We mustn't green-light this cover-ups toolkit

19 December 2012

Author: 
Isabella Sankey, Director of Policy

Top of the spooks’ Christmas list this festive season sits the sinister Justice and Security Bill, which would turn 400 years of common law justice on its head. It’s hard to imagine British officials implicated in torture and rendition finding themselves on Santa Claus’ “nice” list, but nevertheless these odious proposals took another small step towards becoming reality last night.

The Bill was given its Second Reading by 262 votes to 18 in the Commons, after previously being heavily criticised in the House of Lords. Cabinet Minister Ken Clarke again insisted to Parliamentarians that the legislation was vital – to allow our spies to properly defend themselves and to protect relations with our US allies.

These tired arguments would be somewhat more believable if all of this wasn’t coming so soon after a series of shameful events that expose the true motivation behind – and danger of – this Bill.

Only last week the UK settled – for just over £2million – a claim brought by prominent Libyan dissident Sami al-Saadi. In 2004 he was forced aboard a plane to Libya, in a joint UK-US-Libyan operation, where he and his young family were all imprisoned before al-Saadi was held and tortured for years.

Naturally the Government will say it had to fork out because it couldn’t defend itself in open court without compromising state secrets. But this Bill isn’t really designed to prevent unjustified compensation. A case with no merit, or one too saturated with sensitive material, would never proceed under the current system. Either the court would throw it out, or the Government could apply to do so. Tellingly the UK has never opted to strike out any torture or rendition claim; but has instead now settled many of them for breathtakingly high sums. This alone suggests the cases had more than a little merit.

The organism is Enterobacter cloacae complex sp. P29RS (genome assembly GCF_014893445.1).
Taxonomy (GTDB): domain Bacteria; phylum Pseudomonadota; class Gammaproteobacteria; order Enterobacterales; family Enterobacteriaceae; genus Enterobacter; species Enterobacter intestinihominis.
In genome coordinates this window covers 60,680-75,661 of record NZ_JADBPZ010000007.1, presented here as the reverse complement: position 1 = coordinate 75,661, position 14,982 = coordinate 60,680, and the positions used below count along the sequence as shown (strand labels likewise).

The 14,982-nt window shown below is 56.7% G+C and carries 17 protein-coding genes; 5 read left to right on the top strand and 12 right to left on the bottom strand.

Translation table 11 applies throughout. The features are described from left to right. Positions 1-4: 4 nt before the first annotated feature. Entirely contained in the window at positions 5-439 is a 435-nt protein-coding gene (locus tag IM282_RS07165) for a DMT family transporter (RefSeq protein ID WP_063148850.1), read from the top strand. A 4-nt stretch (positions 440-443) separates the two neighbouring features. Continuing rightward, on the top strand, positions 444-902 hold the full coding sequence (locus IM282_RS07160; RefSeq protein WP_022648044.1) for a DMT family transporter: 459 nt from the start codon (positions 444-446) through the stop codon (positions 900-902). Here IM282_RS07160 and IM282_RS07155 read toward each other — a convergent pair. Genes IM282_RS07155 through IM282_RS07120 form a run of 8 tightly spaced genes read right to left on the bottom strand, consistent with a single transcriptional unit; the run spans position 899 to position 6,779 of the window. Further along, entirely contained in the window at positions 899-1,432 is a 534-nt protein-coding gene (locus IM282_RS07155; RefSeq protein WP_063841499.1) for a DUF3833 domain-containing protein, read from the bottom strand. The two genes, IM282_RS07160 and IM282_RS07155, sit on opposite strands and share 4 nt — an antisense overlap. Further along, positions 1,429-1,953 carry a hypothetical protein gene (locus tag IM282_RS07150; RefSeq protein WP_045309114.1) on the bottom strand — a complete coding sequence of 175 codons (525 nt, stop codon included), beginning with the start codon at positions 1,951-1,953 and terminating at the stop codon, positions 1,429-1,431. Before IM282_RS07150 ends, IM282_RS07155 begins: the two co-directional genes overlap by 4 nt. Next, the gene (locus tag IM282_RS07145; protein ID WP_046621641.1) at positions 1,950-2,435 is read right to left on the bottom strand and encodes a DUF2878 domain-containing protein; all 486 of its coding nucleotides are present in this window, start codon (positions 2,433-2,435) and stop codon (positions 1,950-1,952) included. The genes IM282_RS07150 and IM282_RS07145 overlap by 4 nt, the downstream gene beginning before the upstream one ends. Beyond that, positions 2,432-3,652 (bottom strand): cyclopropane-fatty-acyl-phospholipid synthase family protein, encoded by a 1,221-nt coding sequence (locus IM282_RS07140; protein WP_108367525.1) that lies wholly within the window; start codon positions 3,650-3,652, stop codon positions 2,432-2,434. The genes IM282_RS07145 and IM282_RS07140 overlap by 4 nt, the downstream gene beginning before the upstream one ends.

Consider that alongside the state collusion in Pat Finucane’s murder, the Hillsborough police cover-up and the silence over the Jimmy Savile child sex allegations and phone-hacking, and it’s clear that the powerful always resist transparency.

This Bill was never about terrorism. It would allow the Government to argue its case in secret in any “national security” claim – with the claimant, his lawyer and the press and public kept in the dark. Ken Clarke was forced to concede the legislation’s breadth last night – admitting that it could cover military claims against the Ministry of Defence.

Encouragingly, not all MPs were convinced. Conservative Andrew Tyrie, Liberal Democrat deputy leader Simon Hughes and Plaid Cymru’s Westminster leader Elfyn Llwyd all hit out at the plans; recognising that existing amendments are minor nips and tucks that leave the chilling prospect of secret justice untouched. As Mr Tyrie said: “I am deeply saddened that my country has become involved in kidnap and torture… I don’t want my country to be accused of covering it up.”

When the Bill reaches Committee Stage next year, Liberty urges fellow MPs to remember the persistent historical abuses, and the impact of secrecy on innocent victims and families, before green-lighting this toolkit for cover-ups.